Note: For three Fridays in August, I will be taking time off from posting on my blog. I’ll lbe back in September.
Some things are good, some things are very good, and some things are what I call supercalifragilistic good! EcoGeneration Recycling Take-Backs falls into this third category. This organization helps the entire planet with its plastics recycling program.
After China refused to take any more plastics from the U.S., there were short-lived, good-hearted attempts and slightly longer, half-hearted attempts, all of which resulted in much confusion. But now there is EcoGeneration. I was afraid to say anything about them earlier because I didn’t know if it would last, but this past Sunday was the third such event and the second one that I’ve attended.
Let me point out right here that EcoGeneration does not handle plastics that have the 10¢ return deposit. Those can be returned elsewhere.
EcoGeneration deals with just about everything else. And these folks are serious. Every single item is examined. Let me repeat that, every single item is examined. If you dump out 100 yogurt containers, every, single one is checked. If there is one that is not acceptable, it is returned to you. These folks are serious about what they do. And one volunteer said to me, “And these will be looked at again.” So, nothing gets past them.
If you don’t have everything exactly correct, never fear. These folks are excellent instructors. I had a bag of yogurt containers last May on my first time. I truly did not think the labels would come off. The young fellow looked in my bag and told me that the labels had to come off. When I told him, I didn’t think it was possible, he patiently showed me how to find the “zipper.” He then unzipped one and slipped off the entire label in less than two seconds. I was so impressed that when I got home, I gleefully unzipped and removed labels on about 60 containers in about 10 minutes. So, this time, when I went to the Siuslaw Middle School on August 1, I had those plus a bunch more and received a totally different response. The volunteer dumped them out, looked at each one, and said, “I wish all recyclers were like you!” The yogurt containers were part of the #5s. That’s the number in the triangle at the bottom of the container.
At the #2s table, all my containers also passed muster. I was on a roll!
But that ended at the #1s table, as some items were returned to me. The clamshells, containers that berries are sold in, and other flimsier plastic containers fall into a different category, although they, too, were marked #1. I learned that not all #1s are the same.
At the last table, they took all my lids. I had a plastic bag with every single plastic lid I’ve used since May 2. That’s when I learned that lids can also be recycled. Even though they took them, they said that they will have to be sorted. They advised me to look for numbers and any paper that may be tucked inside. And I would need to remove any labels on the lids. The learning curve continues.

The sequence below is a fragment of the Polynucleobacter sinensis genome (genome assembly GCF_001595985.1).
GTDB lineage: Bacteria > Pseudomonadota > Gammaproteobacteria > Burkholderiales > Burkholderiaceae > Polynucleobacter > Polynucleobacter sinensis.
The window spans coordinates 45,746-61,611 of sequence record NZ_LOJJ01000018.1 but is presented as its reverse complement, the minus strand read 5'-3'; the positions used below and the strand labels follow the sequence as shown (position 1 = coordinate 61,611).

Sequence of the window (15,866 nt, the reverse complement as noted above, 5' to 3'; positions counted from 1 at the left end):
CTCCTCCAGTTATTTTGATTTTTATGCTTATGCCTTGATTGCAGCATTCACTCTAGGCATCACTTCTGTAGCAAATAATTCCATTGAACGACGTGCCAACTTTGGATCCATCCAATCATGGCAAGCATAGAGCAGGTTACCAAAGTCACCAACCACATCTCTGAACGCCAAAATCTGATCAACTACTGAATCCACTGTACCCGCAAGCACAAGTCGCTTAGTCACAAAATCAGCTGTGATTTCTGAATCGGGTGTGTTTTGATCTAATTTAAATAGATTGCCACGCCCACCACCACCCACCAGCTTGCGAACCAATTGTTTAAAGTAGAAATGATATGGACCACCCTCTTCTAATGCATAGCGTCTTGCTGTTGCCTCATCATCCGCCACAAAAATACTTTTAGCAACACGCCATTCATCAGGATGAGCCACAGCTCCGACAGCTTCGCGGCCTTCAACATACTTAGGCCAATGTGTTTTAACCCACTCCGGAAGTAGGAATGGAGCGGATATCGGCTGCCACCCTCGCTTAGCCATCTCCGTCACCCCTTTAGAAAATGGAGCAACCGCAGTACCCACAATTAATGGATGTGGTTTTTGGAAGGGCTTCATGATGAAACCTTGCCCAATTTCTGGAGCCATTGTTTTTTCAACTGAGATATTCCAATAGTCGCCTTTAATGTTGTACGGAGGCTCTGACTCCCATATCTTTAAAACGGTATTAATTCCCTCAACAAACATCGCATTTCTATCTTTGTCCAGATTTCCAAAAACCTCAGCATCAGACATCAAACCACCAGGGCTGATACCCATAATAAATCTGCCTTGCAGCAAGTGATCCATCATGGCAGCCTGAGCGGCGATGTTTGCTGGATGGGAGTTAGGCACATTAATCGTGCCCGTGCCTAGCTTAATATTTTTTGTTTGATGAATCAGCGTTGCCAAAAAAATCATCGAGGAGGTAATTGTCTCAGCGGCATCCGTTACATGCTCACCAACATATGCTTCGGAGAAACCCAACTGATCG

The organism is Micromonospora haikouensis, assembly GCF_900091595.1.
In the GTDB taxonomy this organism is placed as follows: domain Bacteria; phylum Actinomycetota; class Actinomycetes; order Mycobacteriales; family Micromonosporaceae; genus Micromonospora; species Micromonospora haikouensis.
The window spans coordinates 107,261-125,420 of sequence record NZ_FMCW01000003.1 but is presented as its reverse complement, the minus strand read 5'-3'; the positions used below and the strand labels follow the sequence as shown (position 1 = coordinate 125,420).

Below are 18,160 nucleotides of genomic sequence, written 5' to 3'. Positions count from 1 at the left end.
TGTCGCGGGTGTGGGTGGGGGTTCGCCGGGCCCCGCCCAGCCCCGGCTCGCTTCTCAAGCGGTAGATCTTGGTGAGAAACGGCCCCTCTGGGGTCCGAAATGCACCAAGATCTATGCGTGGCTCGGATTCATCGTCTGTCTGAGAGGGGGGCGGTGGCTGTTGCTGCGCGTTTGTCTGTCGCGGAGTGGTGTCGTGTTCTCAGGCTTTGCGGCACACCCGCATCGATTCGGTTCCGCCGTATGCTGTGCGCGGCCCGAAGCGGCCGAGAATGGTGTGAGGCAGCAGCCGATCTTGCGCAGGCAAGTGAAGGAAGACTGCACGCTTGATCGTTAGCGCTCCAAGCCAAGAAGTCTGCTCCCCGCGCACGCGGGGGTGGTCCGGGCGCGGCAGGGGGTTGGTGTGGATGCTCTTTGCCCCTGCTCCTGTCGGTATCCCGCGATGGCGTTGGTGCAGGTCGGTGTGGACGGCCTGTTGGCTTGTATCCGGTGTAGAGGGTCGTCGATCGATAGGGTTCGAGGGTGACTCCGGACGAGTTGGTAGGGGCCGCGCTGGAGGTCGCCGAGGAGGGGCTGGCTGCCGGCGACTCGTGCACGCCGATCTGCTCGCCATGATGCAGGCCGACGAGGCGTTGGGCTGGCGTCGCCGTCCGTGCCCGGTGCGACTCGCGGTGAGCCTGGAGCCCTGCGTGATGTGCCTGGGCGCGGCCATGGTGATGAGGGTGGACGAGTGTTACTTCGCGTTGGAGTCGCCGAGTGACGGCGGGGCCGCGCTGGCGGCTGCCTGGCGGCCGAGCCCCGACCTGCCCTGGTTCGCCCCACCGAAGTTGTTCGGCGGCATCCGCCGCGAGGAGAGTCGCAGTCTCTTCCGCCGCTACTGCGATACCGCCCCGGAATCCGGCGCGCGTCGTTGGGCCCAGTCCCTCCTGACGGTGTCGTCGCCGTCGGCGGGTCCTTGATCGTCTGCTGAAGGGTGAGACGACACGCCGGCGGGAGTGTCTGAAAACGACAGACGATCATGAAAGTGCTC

Now I have a new word in my vocabulary––delabeling. At the May EcoGeneration event, I came home with all of my dozens of milk containers because they still had labels on them. I experimented with various ways to remove them and found a system that works for me.
If you just rip them off with much of the label still attached, there is no easy way to get it all off. Some people soak them overnight. My secret is to use my thumb nails and work very slowly. I work a thumb nail under all along one end loosening it, and then––ever so slowly––ease the entire label off. If a little bit of stickum is still there, I shoot it with my spray bottle of Goo Gone. i work it in with a scrubber until it feels smooth. Then I wash it with soapy water.
I don’t enjoy doing this to a huge pile of items. So, I’ve gotten into the habit of delabeling each item as I empty it, whether it’s milk, peanut butter, or pill bottle containers. After each one is delabeled and washed, it goes into my plastics collecting garbage bag in the garage.
When it’s time to attend the recycling event, I take my three or four garbage bags of containers and sort them. l use my laundry baskets to help sort. And, because it is hard to read some of the numbers hiding within the recycling triangle at the bottom of each container, I have a bright light and magnifying glass.
After doing it a couple of times, you just know the numbers for certain containers. So, like with anything else, it becomes easier with practice.
There is a way to recycle those clamshells and other #1s, but it costs money. Up to this point, there is no charge to attend the recyling event, but they do accept donations. The cost to recycle the clamshells and other #1s is $20 per filled large brown paper bag. Next time, I will have enough to fill a brown paper bag.
Many people attend with their bags clearly numbered. The next EcoGeneration event is scheduled for October 3, 2021, at Siuslaw Middle School in Florence––11 a.m. for seniors and noon for everyone else.
It’s not just a good thing, it’s supercalifragilistic! I’ll be there. Hope to see you too!
Note: EcoGeneration works with Lane County as Community Collectors for clean, label-free plastics coded #2,#4, #5. They also collect and recycle within several other streams of waste and collect at various locations in Lane County. For recycling questions, tips, up-to-date events, see Recycling with EcoGeneration Facebook group or http://www.ecogeneration.org.